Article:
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Local Government’s role in promoting active ageing and wellbeing

Age Discrimination

 LGPro – Local Government Professionals Victoria

Active Ageing & Wellbeing Awards Dinner

Thursday 31 March 2022

Keynote address: Local Government’s role in promoting active ageing and wellbeing amongst residents

Arts Centre Melbourne,

100 St Kilda Road, Melbourne

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  • I want to thank LGPro for inviting me to speak at tonight’s Active Ageing & Wellbeing Awards Dinner.
  • I acknowledge the Wurrundjeri people of the Kulin Nation as the traditional owners of the land from which I speak and pay respect to their Elders, past, present and emerging.
  • I also wish to take this opportunity to congratulate all nominees for this year’s Active Ageing & Wellbeing Awards. I’m delighted to participate in this annual awards dinner with you and to hear about the wonderful programs being implemented by Local Government.
  • As Age Discrimination Commissioner, I have made it my priority during my term to address three major manifestations of age discrimination—elder abuse in the community, older women’s risk of homelessness and age discrimination and the workplace.
  • My role is to advocate that we challenge ageist stereotypes which lead to prejudice and, in turn, can result in age discrimination.  
  • Tonight I have been asked to talk about how Local Government can combat ageism.

Ageism in the community

  • Last year the World Health Organisation released their Global Report on Ageism[i]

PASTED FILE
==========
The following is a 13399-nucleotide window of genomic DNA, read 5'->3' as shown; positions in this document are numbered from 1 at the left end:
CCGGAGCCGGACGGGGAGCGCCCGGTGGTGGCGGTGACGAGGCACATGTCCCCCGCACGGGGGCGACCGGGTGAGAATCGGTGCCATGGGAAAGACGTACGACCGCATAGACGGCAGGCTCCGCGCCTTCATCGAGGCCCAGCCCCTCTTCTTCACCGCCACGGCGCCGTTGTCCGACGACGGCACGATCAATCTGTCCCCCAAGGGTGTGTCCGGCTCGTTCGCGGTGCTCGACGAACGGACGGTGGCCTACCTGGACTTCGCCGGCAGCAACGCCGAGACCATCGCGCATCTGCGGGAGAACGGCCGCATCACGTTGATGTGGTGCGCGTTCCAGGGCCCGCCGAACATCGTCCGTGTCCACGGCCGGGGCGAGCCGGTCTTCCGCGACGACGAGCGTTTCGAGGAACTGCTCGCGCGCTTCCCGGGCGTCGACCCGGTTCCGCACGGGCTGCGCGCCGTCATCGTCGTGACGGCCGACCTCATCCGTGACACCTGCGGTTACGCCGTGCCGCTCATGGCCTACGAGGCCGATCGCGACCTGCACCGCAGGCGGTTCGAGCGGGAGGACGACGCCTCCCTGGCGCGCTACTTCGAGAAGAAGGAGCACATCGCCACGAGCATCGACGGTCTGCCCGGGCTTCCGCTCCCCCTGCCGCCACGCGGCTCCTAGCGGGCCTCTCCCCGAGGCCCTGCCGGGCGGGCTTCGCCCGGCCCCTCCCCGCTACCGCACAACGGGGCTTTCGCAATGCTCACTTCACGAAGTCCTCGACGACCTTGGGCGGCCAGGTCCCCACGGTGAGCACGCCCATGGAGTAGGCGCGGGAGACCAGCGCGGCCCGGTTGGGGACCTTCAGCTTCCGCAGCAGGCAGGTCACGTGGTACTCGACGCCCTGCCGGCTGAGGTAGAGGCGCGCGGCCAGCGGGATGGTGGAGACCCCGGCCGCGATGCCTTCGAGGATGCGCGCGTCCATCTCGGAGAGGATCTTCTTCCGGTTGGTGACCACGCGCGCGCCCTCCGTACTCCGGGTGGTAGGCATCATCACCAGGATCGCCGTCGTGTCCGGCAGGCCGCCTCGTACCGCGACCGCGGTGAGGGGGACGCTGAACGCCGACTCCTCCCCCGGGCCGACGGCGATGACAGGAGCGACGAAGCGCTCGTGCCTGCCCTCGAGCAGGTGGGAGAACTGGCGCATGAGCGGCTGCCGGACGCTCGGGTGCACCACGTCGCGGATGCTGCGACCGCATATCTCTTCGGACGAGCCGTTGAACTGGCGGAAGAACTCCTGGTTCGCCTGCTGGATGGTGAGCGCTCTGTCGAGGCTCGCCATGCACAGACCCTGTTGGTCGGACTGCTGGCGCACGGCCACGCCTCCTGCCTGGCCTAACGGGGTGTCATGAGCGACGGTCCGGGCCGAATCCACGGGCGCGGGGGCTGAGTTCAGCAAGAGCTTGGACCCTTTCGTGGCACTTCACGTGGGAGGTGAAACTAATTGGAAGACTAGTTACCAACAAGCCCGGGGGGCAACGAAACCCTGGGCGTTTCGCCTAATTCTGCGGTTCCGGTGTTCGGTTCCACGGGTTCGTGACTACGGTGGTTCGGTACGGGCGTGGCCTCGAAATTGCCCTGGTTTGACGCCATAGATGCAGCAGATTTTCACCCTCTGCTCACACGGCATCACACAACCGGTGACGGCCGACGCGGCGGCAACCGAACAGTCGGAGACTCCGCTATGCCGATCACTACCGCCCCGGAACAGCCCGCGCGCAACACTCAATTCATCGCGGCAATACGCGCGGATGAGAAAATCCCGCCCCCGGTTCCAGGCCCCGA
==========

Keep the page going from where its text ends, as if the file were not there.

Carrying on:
• I mention this because it contains one of the best definitions of ageism I have come across:  
    • "Ageism refers to the stereotypes (how we think), prejudice (how we feel) and discrimination (how we act) directed towards people on the basis of their age."
  • Recently I launched a report, ‘What’s age got to do with it?’,[ii] exploring ageism across the Australian adult lifespan.
  • Based on a survey of 2,440 adult Australians across age groups and focus group discussions combined with a literature review, the Commission found that:
    • 90% of Australians believe ageism exists.
    • 83% believe that ageism is a problem.
    • 63% of Australians said they had experienced ageism in the last 5 years, including 64% of older people. 
  • I think this points to an issue of education – we need to have conversations about what ageism is, what it looks like and how it affects people, including people you know. 
  • The report also revealed a real sense of warmth and empathy between the generations and overall, participants felt that intergenerational conflict was largely a media creation, rather than something they felt themselves.
  • The report also found evidence that those who frequently had contact with people outside their own generation had a more positive view of other age groups. 

Countering ageism in the community

  • When it comes to countering ageism, we know that programs which foster positive intergenerational experiences and connections are the best way to reduce ageist attitudes. 
  • A Cornell University study published in the American Journal of Public Health[iii] found that older people who internalise ageist stereotypes are: